Northern Star

4 minute read
Michael Gibb

He spent four years as a propaganda artist, portraying North Korean leader Kim Jong Il in unvaryingly heroic poses, but now the painter Sunmu is having fun with the form. Since arriving in the South in 2001, 38-year-old Sunmu — it’s an assumed name — has been lampooning his old master from a musty studio in a run-down suburb of western Seoul. In the eponymous work Kim Jong Il, the North Korean supremo is shown in a pink tracksuit, grinning and fat. In Please Have Some Medicine (pictured), he is a dying hospital patient being offered Coca-Cola by a faceless North Korean child. In Remote Controller, he is a demigod overseeing destruction, militarization and fear.

It’s no wonder Sunmu — the name can be translated as “no divisions,” a reference to his wish for a united Korea — refuses to show his face in photographs and frequently moves about Seoul in dark sunglasses and a hat. “I worry for my family back in the North,” he says, wary of the brutal punishments dealt out to defectors’ relatives — never mind the relatives of defectors who choose to subvert the revered likeness of the Dear Leader or who produce blasphemous images of the worker’s paradise. One of Sunmu’s best-known series of works, the Happy Children paintings, features rows of identical North Korean youngsters wearing fixed, disturbing grins that radiate hysteria rather than joy. “No one knows what happiness is in North Korea,” Sunmu explains. “They are just told to be happy.”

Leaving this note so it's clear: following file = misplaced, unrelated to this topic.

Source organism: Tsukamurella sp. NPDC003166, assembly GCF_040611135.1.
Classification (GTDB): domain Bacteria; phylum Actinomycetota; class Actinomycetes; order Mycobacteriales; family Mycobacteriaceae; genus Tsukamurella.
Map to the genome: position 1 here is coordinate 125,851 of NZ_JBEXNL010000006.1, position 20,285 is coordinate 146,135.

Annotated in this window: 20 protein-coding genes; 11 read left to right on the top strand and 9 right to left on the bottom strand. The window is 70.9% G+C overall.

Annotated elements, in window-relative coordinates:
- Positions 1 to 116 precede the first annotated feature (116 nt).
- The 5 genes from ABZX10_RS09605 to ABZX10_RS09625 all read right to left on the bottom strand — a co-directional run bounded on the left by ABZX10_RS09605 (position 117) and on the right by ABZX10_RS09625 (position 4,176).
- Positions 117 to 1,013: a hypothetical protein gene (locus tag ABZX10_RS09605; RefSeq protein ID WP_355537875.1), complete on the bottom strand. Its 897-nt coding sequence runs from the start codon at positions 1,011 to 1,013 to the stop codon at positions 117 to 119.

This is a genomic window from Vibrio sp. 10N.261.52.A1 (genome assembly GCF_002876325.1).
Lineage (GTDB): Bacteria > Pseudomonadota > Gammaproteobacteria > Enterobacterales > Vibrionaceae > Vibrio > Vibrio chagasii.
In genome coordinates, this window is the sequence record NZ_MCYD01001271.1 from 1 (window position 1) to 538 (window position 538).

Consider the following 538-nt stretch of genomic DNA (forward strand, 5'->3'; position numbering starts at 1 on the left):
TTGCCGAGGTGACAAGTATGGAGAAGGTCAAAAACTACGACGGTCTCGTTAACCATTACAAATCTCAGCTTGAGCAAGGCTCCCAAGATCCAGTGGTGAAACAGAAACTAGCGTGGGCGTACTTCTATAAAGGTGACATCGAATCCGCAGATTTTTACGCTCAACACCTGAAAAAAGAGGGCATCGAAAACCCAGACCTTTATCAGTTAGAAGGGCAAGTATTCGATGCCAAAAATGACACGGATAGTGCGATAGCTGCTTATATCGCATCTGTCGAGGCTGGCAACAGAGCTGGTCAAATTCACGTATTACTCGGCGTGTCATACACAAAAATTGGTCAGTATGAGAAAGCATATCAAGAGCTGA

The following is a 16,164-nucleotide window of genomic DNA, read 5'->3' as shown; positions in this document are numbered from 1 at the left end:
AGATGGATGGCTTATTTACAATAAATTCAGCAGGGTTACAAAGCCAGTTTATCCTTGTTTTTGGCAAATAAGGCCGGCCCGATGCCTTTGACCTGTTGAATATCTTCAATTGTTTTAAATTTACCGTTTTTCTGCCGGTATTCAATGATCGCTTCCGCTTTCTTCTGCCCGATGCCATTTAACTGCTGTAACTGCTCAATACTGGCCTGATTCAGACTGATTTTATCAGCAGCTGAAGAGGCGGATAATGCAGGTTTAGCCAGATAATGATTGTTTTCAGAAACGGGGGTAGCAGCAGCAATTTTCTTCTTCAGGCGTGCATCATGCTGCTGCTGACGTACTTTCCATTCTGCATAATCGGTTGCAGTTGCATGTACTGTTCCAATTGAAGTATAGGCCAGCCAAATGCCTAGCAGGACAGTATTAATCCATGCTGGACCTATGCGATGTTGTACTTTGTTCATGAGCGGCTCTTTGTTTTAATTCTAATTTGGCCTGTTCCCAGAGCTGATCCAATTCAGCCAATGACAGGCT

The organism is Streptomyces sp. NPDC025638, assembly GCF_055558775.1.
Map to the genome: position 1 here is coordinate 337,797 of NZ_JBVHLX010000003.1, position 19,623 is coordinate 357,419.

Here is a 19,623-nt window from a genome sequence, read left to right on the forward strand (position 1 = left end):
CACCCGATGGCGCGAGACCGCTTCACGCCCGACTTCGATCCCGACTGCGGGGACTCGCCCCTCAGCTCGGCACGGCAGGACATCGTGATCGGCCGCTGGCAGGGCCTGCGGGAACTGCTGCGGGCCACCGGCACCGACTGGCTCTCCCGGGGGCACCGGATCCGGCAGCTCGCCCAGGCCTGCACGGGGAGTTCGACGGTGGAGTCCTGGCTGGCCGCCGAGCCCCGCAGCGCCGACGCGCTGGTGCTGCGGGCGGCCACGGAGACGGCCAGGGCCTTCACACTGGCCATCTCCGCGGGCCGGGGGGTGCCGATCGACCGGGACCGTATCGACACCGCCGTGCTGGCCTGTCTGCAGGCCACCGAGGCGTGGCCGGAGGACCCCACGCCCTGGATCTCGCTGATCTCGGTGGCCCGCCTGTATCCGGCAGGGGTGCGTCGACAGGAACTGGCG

(See rare pictures from inside North Korea.)

It was simple hunger that drove Sunmu out of North Korea in 1998. A talented painter since childhood, he was assigned to a propaganda unit during compulsory military service and so impressed his superiors that that the normal 10-year tour of duty was cut to four years, and he was allowed to attend art school. But, at 27, the famished student crossed the Tumen River into China, eventually finding a path to South Korea via Laos following three years in hiding. Once in Seoul, he used a government stipend to further his art studies, and since graduating has eked out a precarious living, supporting his wife — whom he met in China — and young daughter on an artist’s income. It wasn’t until his first solo exhibition — held last year and entitled “We Live in a Happy World” — that he began to establish a reputation. These days, his pieces sell locally and overseas for around $3,000 and up.

Diplomats and expatriates are among Sunmu’s best customers, because curiously his work meets with a mixed reception from many South Koreans. Tough national security restrictions govern any display of North Korean imagery, and pictures of Kim Jong Il are no laughing matter to some gallery owners and officials, even if the satire is leaping off the canvas. Organizers removed a Sunmu painting of Kim Il Sung, Kim Jong Il’s father and the founder of North Korea, from an international festival in Pusan last year.

(See pictures of Kim Jong Il.)

“People worry his work might be viewed as communist propaganda because they only look at the surface meaning,” says Yi Sun Ju, an independent curator in Seoul. “In fact, most of the interest in his work comes from abroad or from South Koreans who have lived overseas.”

Unsurprisingly, Sunmu is headed overseas for his next show — a group exhibition at the New Society for Visual Arts (NGBK) gallery in Berlin on the theme of migration during the Cold War. The show is being held as part of the commemorations for the 20th anniversary of the fall of the Berlin Wall, and runs from Oct. 10 to Nov. 15. It doesn’t look like there will be a repeat of German reunification on the Korean peninsula anytime soon, but Sunmu can still hope. One of his strangely poignant paintings depicts a group of teenagers from the North and South — sharing Starbucks coffee.

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